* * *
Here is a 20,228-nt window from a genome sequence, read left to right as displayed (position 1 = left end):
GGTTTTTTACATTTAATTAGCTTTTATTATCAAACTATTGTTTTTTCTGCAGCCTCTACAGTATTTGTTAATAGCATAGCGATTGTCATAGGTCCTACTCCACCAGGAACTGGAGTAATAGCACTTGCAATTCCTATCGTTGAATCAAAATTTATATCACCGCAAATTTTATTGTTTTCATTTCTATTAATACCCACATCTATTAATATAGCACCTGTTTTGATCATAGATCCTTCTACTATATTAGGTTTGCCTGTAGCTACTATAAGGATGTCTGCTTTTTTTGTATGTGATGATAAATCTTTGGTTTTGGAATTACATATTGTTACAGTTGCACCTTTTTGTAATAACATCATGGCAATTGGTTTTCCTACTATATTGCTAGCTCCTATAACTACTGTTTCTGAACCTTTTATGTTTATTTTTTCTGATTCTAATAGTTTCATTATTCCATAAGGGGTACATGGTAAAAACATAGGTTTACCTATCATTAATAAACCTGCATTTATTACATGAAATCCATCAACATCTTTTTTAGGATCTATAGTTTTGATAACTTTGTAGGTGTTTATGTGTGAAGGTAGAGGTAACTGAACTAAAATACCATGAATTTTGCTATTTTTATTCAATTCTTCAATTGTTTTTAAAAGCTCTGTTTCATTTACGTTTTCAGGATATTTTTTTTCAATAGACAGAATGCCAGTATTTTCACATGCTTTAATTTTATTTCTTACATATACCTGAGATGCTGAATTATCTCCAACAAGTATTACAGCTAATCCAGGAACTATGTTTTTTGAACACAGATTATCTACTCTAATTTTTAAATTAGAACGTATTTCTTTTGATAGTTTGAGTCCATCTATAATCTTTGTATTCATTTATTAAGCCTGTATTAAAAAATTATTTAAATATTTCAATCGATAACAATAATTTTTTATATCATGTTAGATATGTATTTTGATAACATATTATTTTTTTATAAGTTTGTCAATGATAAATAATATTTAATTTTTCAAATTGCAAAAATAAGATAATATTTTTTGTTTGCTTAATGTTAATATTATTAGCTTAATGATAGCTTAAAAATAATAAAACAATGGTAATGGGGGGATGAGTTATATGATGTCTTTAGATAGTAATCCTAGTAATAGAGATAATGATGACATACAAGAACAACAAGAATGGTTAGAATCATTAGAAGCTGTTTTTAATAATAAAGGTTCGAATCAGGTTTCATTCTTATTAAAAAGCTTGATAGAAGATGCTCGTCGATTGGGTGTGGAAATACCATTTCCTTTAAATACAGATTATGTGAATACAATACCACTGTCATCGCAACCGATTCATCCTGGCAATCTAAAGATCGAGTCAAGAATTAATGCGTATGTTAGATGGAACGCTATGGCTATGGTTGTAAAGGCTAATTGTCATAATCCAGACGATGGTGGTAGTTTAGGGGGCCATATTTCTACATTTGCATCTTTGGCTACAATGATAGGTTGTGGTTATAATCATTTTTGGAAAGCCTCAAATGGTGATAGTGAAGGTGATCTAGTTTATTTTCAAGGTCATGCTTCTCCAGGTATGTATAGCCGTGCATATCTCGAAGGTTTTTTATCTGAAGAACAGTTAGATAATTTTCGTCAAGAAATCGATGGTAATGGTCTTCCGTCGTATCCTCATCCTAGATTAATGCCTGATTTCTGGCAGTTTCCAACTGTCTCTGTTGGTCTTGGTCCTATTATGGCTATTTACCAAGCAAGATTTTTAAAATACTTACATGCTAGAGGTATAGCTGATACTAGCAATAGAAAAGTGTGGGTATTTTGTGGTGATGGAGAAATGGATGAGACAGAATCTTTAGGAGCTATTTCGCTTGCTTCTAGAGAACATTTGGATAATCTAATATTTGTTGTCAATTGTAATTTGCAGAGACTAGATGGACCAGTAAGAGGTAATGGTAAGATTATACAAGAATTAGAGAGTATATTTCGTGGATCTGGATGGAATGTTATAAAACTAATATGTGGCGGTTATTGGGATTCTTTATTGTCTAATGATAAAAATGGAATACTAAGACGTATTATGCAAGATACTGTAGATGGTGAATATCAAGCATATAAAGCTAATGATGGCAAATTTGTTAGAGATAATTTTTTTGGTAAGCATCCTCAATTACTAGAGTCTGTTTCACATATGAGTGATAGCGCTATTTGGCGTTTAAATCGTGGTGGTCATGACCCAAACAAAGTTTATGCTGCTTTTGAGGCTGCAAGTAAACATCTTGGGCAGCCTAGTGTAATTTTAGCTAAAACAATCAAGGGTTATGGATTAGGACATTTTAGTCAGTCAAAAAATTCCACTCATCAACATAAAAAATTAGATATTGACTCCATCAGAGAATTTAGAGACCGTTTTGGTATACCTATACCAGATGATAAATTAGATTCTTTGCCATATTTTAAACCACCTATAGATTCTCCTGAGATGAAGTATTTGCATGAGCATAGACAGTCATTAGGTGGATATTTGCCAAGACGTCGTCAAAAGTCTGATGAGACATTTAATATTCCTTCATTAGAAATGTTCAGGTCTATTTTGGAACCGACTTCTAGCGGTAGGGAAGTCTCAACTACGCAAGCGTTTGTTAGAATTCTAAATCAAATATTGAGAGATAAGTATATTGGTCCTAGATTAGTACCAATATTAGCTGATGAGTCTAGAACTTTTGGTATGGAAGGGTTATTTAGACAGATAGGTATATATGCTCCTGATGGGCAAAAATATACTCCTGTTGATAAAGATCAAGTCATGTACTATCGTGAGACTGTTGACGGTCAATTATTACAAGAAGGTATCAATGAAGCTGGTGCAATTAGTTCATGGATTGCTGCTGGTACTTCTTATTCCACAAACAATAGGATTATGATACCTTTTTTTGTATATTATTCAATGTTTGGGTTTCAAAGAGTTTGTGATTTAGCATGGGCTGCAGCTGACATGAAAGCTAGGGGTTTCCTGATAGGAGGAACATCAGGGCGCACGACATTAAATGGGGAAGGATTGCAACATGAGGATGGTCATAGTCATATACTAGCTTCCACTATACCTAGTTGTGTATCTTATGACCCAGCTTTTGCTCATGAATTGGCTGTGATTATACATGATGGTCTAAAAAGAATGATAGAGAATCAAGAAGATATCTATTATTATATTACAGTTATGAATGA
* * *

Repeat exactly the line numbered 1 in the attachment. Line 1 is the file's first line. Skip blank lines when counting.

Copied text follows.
Here is a 20,228-nt window from a genome sequence, read left to right as displayed (position 1 = left end):